If you Google “what causes eczema?” the typical answers describe an inflammatory skin condition, genetic in origin, primarily related to an abnormality in the skin. The answers seem to suggest that since it is genetic we are unable to change the root cause of the problem. Most people think of eczema as an isolated skin condition since it has an obvious presence on the skin. I want to squash these notions right here and now. Eczema (AKA atopic dermatitis) is a systemic condition that starts in our guts and is the result of a runaway immune system.
Our bodies can only tolerate a given amount of inflammation, and once we exceed that threshold, we will see signs of the problem. We often see those sign on the skin, as our skin is a window into our immune system. Although our guts are typically the major source of systemic inflammation, other factors such as stress, environment, household toxins, and topical creams and lotions are also contributing to our overall inflammatory level.
Holistically managing eczema means addressing all these areas to reduce our overall inflammatory load. We will begin with the gut as this is the single largest factor influencing our immune system. Remember, two-thirds of our immune system resides in our guts. So you need to start thinking of eczema as an inside out problem. Once we understand how the problem starts in our gut, we can then make the internal changes needed to heal our skin from the inside out. What gives me the right to make that statement? I have successfully treated thousands of eczema patients by healing their guts.
You Are Not Alone
If you or your child is suffering from eczema take solace in the notion that you are not alone. Incidence of eczema has increased 2- to 3-fold in industrialized nations since the 1970s, with approximately 15% to 20% of children and 1% to 3% of adults affected worldwide. Population-based studies in the United States suggest that prevalence is about 10.7% for children and 7.2% for adults. Non-hispanic black children are disproportionately affected with nearly 1 in 5 kids developing the disease.
Onset of disease commonly presents by 5 years of age, with the highest incidence occurring between the ages of 3 and 6 months, but it can occur at any age. Approximately 60% of patients develop disease in the first year of life and 90% within the first 5 years of life. 20% of children who develop eczema before 2 years of age will have persisting symptoms of disease well into adulthood (and this number is likely even higher).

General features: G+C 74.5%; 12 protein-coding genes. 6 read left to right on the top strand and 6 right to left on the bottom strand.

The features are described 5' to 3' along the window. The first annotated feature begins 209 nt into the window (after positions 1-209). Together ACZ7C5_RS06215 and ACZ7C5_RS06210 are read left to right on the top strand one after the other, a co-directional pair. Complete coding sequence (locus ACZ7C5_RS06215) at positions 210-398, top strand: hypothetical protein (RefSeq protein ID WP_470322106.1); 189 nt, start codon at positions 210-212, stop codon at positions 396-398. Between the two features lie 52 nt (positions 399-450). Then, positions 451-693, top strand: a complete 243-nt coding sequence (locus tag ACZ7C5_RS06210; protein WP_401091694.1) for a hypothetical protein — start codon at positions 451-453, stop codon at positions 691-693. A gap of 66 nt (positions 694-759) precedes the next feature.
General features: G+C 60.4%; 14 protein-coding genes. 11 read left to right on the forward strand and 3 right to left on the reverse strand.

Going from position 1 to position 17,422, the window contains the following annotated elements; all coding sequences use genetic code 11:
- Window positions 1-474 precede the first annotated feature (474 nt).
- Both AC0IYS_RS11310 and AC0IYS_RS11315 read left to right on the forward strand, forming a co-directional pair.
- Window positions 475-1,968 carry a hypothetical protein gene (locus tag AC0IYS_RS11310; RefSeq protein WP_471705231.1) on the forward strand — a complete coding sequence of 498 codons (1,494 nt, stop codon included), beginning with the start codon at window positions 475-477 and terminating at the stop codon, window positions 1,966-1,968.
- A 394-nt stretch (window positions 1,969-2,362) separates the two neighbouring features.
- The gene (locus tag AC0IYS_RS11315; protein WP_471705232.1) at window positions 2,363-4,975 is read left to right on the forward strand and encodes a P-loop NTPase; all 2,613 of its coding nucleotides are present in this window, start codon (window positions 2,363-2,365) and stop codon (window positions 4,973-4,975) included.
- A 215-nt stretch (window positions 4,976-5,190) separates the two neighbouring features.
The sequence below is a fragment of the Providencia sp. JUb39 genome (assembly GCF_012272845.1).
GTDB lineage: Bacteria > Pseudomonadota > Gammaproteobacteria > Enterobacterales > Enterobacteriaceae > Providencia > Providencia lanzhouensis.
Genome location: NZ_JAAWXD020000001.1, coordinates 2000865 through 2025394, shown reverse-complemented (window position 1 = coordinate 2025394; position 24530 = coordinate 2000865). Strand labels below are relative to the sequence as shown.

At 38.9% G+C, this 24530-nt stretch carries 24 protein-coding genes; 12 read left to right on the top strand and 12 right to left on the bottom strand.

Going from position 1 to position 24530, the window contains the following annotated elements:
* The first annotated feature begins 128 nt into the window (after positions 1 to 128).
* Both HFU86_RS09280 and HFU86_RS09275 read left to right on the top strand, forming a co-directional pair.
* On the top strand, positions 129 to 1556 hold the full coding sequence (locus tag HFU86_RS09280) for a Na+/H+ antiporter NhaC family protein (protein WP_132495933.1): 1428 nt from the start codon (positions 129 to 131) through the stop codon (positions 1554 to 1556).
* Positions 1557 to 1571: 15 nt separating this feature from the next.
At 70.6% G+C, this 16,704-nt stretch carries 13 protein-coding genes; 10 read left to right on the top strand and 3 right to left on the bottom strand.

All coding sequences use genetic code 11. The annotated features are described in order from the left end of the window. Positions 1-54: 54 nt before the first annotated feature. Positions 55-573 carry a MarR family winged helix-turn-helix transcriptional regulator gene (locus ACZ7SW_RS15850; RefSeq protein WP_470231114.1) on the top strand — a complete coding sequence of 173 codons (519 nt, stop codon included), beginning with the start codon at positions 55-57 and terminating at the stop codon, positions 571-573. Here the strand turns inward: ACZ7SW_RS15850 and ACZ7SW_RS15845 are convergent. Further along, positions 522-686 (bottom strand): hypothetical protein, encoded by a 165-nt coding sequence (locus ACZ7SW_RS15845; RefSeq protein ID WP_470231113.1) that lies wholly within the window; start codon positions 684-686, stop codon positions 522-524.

If you live in the United States you are disproportionately affected by eczema. Children born outside of the USA have a 50% less chance of developing eczema but that risk increases to match American born kids after 10 years. Additionally kids in urban areas are more commonly affected than their more rural counterparts. And the disease does not differentiate by wealth – in fact children of parents with greater than high school education are also more commonly affected. For reasons I will discuss later, the US is an eczema producing machine!
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Ok – so now that I have bored you to death with numbers let talk about something a bit more exciting – eating and pooping. To understand how eczema starts from the inside we need to understand a bit about human nutrition. Human nutrition is broken down into five basic stages.
Ingestion starts the process and begins as we place food into our mouths. As we begin to chew our salivary glands produce saliva to help soften and chew our food. Our taste buds are activated to appreciate flavors and the palatability of the food. This is where the American diet first starts to wreak havoc on us. The food industry has introduced chemicals into our food which put our taste buds into a state of bliss that nature has a tough time competing with. Food scientists have figured out how to create these chemical compounds which our taste buds simply can’t resist. There’s a reason that those first few bites of McDonalds or Doritos taste so darn wonderful. (If you are struggling with a picky eater read this blog post from Seven Layer Charlotte)